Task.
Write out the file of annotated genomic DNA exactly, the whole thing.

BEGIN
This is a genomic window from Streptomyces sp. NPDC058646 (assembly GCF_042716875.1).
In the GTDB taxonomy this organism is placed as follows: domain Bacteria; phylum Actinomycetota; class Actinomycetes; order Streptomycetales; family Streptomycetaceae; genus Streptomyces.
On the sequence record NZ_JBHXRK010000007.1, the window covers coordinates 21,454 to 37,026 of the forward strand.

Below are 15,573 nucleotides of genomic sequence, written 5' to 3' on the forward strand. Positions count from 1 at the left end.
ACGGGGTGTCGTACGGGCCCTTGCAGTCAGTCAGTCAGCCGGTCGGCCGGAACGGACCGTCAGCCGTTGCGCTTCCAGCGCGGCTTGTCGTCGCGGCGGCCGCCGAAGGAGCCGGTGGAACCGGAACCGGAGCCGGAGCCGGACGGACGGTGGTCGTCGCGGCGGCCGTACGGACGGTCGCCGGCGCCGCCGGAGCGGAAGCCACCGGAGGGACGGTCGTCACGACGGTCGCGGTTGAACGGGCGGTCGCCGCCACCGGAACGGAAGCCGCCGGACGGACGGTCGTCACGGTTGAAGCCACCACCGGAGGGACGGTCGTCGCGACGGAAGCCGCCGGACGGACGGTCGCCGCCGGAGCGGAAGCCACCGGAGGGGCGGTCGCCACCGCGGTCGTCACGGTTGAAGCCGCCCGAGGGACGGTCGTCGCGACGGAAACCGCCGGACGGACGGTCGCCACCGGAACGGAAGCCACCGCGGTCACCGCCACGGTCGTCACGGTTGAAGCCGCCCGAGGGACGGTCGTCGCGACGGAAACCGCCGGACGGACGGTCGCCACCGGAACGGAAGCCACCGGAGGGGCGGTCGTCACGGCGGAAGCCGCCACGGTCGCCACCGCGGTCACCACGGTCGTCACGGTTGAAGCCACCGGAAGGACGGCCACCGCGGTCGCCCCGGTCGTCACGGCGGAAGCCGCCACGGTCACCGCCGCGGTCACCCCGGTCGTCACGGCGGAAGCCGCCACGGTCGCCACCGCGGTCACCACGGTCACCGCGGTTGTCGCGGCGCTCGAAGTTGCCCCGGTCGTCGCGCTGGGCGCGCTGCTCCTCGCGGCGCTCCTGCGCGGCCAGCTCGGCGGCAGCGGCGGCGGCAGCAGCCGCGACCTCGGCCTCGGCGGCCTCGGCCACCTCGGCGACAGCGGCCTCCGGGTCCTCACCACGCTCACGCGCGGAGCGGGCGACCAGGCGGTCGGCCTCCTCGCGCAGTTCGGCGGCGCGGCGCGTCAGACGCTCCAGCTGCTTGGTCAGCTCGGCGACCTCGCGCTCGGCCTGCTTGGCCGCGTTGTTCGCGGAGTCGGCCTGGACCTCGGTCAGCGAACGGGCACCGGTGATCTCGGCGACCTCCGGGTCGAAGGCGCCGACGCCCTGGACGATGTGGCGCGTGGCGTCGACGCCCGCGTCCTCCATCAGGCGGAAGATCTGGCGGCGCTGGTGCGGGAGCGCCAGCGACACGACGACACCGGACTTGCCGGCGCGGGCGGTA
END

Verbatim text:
This is a genomic window from Streptomyces sp. NPDC058646 (assembly GCF_042716875.1).
In the GTDB taxonomy this organism is placed as follows: domain Bacteria; phylum Actinomycetota; class Actinomycetes; order Streptomycetales; family Streptomycetaceae; genus Streptomyces.
On the sequence record NZ_JBHXRK010000007.1, the window covers coordinates 21,454 to 37,026 of the forward strand.

Below are 15,573 nucleotides of genomic sequence, written 5' to 3' on the forward strand. Positions count from 1 at the left end.
ACGGGGTGTCGTACGGGCCCTTGCAGTCAGTCAGTCAGCCGGTCGGCCGGAACGGACCGTCAGCCGTTGCGCTTCCAGCGCGGCTTGTCGTCGCGGCGGCCGCCGAAGGAGCCGGTGGAACCGGAACCGGAGCCGGAGCCGGACGGACGGTGGTCGTCGCGGCGGCCGTACGGACGGTCGCCGGCGCCGCCGGAGCGGAAGCCACCGGAGGGACGGTCGTCACGACGGTCGCGGTTGAACGGGCGGTCGCCGCCACCGGAACGGAAGCCGCCGGACGGACGGTCGTCACGGTTGAAGCCACCACCGGAGGGACGGTCGTCGCGACGGAAGCCGCCGGACGGACGGTCGCCGCCGGAGCGGAAGCCACCGGAGGGGCGGTCGCCACCGCGGTCGTCACGGTTGAAGCCGCCCGAGGGACGGTCGTCGCGACGGAAACCGCCGGACGGACGGTCGCCACCGGAACGGAAGCCACCGCGGTCACCGCCACGGTCGTCACGGTTGAAGCCGCCCGAGGGACGGTCGTCGCGACGGAAACCGCCGGACGGACGGTCGCCACCGGAACGGAAGCCACCGGAGGGGCGGTCGTCACGGCGGAAGCCGCCACGGTCGCCACCGCGGTCACCACGGTCGTCACGGTTGAAGCCACCGGAAGGACGGCCACCGCGGTCGCCCCGGTCGTCACGGCGGAAGCCGCCACGGTCACCGCCGCGGTCACCCCGGTCGTCACGGCGGAAGCCGCCACGGTCGCCACCGCGGTCACCACGGTCACCGCGGTTGTCGCGGCGCTCGAAGTTGCCCCGGTCGTCGCGCTGGGCGCGCTGCTCCTCGCGGCGCTCCTGCGCGGCCAGCTCGGCGGCAGCGGCGGCGGCAGCAGCCGCGACCTCGGCCTCGGCGGCCTCGGCCACCTCGGCGACAGCGGCCTCCGGGTCCTCACCACGCTCACGCGCGGAGCGGGCGACCAGGCGGTCGGCCTCCTCGCGCAGTTCGGCGGCGCGGCGCGTCAGACGCTCCAGCTGCTTGGTCAGCTCGGCGACCTCGCGCTCGGCCTGCTTGGCCGCGTTGTTCGCGGAGTCGGCCTGGACCTCGGTCAGCGAACGGGCACCGGTGATCTCGGCGACCTCCGGGTCGAAGGCGCCGACGCCCTGGACGATGTGGCGCGTGGCGTCGACGCCCGCGTCCTCCATCAGGCGGAAGATCTGGCGGCGCTGGTGCGGGAGCGCCAGCGACACGACGACACCGGACTTGCCGGCGCGGGCGGTA